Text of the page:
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Making Social Media a Safe Space – The Organization for World Peace

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When social media giants like Facebook, Instagram and WhatsApp were shut down for several hours, the whole world was affected in several ways. It wasn’t just your daily dose of entertainment that was affected. There are people whose businesses rely on their Facebook presence and others who have been called for jobs on WhatsApp and panic. Our reliance on social media is not new. That major outage, followed by another minor one, brought back some concerns about the impact social media has on our daily lives and the damage that a certain type of monopoly can cause.

Why did this failure occur? There is a lengthy technical explanation that has been written about in several news outlets. It all boils down to Facebook accidentally deleting or temporarily disconnecting its own path in order to reach itself and everything that Facebook operates. This meant that if you tried to reach Facebook you couldn’t because the path was gone. Since Facebook owns and operates all of its internal systems from one location, it has essentially blocked access to itself. The employees could not access their workstations either, as they could neither get into their office nor log into their systems. Facebook avoided going into detail, so most of the information is based on what may have happened. There’s no clear explanation of how the issue was resolved, other than a report that says they sent employees to their California servers to manually fix the issue.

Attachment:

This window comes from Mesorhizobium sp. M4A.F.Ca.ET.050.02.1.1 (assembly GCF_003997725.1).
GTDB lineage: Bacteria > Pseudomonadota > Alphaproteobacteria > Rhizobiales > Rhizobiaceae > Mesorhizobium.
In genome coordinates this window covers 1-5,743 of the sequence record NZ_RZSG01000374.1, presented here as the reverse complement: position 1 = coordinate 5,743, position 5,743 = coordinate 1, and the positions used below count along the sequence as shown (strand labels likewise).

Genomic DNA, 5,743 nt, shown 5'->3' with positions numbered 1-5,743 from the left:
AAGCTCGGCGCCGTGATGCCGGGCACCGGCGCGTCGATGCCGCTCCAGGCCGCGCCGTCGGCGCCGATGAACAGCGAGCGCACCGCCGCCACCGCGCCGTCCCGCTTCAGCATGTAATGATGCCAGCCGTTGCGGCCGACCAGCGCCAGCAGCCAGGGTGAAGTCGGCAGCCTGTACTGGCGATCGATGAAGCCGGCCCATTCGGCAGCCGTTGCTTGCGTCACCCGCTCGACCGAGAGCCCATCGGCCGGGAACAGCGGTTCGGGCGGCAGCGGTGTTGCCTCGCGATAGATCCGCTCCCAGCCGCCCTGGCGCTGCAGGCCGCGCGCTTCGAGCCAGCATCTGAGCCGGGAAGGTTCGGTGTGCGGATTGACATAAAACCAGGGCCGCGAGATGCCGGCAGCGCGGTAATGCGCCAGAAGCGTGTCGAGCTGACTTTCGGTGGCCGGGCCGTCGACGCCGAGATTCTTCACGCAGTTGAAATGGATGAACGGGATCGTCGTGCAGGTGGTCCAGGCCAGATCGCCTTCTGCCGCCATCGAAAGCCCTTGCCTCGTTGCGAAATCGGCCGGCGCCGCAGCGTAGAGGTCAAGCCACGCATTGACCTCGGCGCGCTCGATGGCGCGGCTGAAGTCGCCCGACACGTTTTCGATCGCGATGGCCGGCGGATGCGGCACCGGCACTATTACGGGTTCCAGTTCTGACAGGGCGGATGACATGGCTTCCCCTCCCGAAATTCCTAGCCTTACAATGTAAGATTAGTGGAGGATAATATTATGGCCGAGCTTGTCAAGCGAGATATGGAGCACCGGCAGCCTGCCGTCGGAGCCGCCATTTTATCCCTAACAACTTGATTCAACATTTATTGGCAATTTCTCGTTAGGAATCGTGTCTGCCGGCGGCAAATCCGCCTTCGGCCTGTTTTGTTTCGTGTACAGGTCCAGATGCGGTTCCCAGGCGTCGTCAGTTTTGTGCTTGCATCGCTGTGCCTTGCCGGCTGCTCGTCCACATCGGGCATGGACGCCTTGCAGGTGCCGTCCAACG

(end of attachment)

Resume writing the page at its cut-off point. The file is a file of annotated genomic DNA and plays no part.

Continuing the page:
This failure may have been a minor inconvenience and a funny story for some of us. But it had a wider impact, particularly in the Global South. In many countries, Facebook is the main way to connect people for free. When the Indian government decided in 2019 to change the status of Jammu and Kashmir from a state to a union territory, all residents’ internet connections were cut off for months. There was a great outcry over how this affected people and their lives as a result of this “unjust” government action. Many companies were affected, which drove people into poverty. Students lost access to essential study materials and some were unable to register for important exams. People could not reach their friends and family inside and outside the province. The government managed to silence the voices of anyone who might be against the policy.

With the recent outage, the whole world had to experience this loss of connection. An article by Global Citizen took a detailed look at the countries affected by the outage. According to data from Mobilesquared, an industry research group, WhatsApp has the highest number of users in India, with 400 million, followed by Brazil and Indonesia. Many small businesses in developed and developing countries use WhatsApp and Instagram for their sales, and many of these companies have suffered huge losses as a result. During the pandemic, the number of small and medium-sized businesses that rely on social media has increased.

Another aspect highlighted by Global Citizen was the impact on humanitarian work in areas such as Syria and Afghanistan. Locals and aid workers in these countries rely heavily on WhatsApp communications about bombings and other threats critical to their movement in conflict areas. Due to the failure, many people could no longer coordinate themselves and had to fear for their lives.